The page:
Smart City technology for urban flood monitoring and response

Flooding is easily the most damaging natural hazard around the world, occurring more frequently than all other natural disasters combined. Each year, flooding kills or injures thousands of citizens and causes hundreds of millions of dollars in damage to private and public property. Urban cityscapes are particularly vulnerable, combining large impermeable surfaces, costly urban structures, and high population concentrations to put both people and property at grave risk.

FloodAware is a multi-university project to explore a “smart city” vision of urban flood management, in which an array modern networked technologies and hydrological modeling are used to sense, predict, and inform citizens and city managers of flooding in real-time. A focus on piggy-backing on existing cameras and sensors and an incremental expansion model provides an easy, low-cost threshold of participation for municipalities.

FloodAware integrates urban cameras, existing sensor networks, social media and direct citizen reporting into a comprehensive dynamic flood monitoring network, combining these data streams to drive real-time modeling, visualization and prediction of imminent flooding, and keeping both authorities and citizens apprised of current and expected flooding risks.

A specific goal of FloodAware is to make it easy and low cost for partner cities to deploy our smart city infrastructure in cities everywhere to create a nationwide network that pour critically missing urban hydrology data into the National Water Model.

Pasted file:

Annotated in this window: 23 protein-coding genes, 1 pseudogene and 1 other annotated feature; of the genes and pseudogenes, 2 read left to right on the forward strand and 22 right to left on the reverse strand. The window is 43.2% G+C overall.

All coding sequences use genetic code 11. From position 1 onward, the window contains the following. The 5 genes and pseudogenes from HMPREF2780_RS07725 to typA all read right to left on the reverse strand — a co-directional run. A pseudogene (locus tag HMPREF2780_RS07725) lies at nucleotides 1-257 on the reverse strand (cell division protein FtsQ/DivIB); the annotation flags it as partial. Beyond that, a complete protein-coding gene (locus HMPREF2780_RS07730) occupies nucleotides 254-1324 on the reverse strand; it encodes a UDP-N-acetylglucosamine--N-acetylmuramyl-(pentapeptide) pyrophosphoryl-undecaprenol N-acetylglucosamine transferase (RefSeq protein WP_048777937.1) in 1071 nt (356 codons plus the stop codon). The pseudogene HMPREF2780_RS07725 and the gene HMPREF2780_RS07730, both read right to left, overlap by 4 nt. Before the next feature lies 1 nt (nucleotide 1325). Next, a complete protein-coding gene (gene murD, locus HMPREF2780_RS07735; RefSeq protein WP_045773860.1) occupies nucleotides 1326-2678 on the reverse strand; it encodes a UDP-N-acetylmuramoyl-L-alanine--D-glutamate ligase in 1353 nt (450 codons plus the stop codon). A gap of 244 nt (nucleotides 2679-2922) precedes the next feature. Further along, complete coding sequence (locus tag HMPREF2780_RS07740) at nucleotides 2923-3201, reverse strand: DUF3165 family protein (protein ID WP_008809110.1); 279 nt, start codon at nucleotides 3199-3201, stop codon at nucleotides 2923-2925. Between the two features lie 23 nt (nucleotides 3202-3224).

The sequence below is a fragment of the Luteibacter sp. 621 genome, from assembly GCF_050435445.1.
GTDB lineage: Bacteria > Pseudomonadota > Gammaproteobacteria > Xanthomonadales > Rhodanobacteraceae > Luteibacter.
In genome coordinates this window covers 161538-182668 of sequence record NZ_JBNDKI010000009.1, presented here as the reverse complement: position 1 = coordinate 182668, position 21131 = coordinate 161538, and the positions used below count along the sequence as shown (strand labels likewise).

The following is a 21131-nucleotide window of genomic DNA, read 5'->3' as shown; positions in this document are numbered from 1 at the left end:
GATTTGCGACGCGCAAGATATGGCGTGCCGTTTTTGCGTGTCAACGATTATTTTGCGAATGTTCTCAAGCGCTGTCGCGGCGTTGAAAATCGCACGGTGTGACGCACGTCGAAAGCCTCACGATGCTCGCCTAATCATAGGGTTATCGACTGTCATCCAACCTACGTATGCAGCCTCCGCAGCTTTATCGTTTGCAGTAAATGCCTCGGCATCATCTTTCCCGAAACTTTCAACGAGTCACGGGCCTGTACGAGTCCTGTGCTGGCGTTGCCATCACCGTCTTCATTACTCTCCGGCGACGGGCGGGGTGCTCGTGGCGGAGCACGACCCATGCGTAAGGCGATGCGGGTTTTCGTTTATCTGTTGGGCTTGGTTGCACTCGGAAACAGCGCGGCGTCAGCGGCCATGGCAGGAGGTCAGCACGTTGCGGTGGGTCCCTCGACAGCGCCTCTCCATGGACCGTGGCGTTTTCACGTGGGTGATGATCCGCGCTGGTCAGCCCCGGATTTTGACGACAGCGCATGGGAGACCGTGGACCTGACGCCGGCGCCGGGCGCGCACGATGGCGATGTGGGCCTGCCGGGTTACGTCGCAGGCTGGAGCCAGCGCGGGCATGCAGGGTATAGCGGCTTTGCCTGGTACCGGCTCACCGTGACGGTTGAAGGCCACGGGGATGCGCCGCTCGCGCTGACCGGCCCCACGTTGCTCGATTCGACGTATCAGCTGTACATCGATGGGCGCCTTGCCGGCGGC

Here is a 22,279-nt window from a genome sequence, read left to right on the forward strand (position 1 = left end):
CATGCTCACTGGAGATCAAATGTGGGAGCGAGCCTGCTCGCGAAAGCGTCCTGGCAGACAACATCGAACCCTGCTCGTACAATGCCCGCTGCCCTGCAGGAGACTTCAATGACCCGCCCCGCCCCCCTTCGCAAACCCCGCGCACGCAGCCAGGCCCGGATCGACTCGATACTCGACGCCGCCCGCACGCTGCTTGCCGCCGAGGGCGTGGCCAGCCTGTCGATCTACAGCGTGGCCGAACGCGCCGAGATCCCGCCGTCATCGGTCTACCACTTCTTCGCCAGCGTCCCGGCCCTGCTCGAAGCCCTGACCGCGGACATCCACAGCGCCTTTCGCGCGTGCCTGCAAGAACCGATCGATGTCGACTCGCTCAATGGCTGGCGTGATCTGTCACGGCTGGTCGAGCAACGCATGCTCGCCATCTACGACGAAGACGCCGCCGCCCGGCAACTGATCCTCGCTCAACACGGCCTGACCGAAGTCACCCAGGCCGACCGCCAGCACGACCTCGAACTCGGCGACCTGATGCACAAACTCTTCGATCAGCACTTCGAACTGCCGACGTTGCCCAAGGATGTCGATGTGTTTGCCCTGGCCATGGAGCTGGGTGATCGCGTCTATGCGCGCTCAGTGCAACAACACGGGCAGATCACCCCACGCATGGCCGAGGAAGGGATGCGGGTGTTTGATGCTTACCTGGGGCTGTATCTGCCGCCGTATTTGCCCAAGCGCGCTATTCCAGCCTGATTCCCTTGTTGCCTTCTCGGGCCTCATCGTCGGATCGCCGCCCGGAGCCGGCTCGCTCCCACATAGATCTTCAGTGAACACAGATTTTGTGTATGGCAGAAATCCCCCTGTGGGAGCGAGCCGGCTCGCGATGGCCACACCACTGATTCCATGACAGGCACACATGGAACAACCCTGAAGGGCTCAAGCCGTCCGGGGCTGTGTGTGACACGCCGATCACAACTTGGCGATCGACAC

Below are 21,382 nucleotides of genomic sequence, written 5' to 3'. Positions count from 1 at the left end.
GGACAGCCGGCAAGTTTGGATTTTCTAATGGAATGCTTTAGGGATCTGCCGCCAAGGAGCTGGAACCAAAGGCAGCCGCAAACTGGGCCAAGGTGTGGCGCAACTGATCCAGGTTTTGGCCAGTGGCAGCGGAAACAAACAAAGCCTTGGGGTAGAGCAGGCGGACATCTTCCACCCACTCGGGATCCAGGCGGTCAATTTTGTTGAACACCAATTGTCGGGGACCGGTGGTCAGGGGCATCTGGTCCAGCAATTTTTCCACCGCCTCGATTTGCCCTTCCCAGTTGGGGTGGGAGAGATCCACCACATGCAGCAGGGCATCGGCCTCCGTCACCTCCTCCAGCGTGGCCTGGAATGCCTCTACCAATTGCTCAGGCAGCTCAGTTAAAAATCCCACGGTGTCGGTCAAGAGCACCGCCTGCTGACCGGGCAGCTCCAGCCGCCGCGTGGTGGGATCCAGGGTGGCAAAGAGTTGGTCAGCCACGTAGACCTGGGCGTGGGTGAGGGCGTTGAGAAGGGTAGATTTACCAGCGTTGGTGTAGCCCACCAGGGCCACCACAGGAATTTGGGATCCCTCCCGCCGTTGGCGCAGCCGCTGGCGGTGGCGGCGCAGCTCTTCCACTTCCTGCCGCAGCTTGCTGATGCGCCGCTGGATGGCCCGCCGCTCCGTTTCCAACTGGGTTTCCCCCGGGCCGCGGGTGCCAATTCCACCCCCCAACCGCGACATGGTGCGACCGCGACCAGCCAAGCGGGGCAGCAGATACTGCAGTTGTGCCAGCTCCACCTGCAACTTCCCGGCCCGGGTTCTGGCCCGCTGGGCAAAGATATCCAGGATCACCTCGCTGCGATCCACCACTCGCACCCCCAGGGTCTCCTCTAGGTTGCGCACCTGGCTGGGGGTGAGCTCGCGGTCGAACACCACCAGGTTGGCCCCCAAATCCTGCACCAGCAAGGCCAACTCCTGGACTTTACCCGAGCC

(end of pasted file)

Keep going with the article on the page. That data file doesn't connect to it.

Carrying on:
We are actively seeking partners to help us test prototypes in municipalities across the country. If you are a local or regional flood response coordinator and would like to discuss how to get your municipality or organization involved, please contact our lead investigator, Dr. Mikhail Chester.

Why does urban flooding matter?

Urban flooding is the most pervasive natural event threatening citizens in cities worldwide, present almost anytime there is significant rainfall in or around a metropolis.  The difference between a few puddles for children to play in and extensive damage to property, injury, and loss of life can hinge on just a few minutes of intensive rainfall.

$3.75B Annual U.S.
Flood Damage
99% U.S. counties
1996 – 2019**
119 Average U.S.
1959 – 1991**
$52K Average flood
claim payout by
National Flood
Insurance Program


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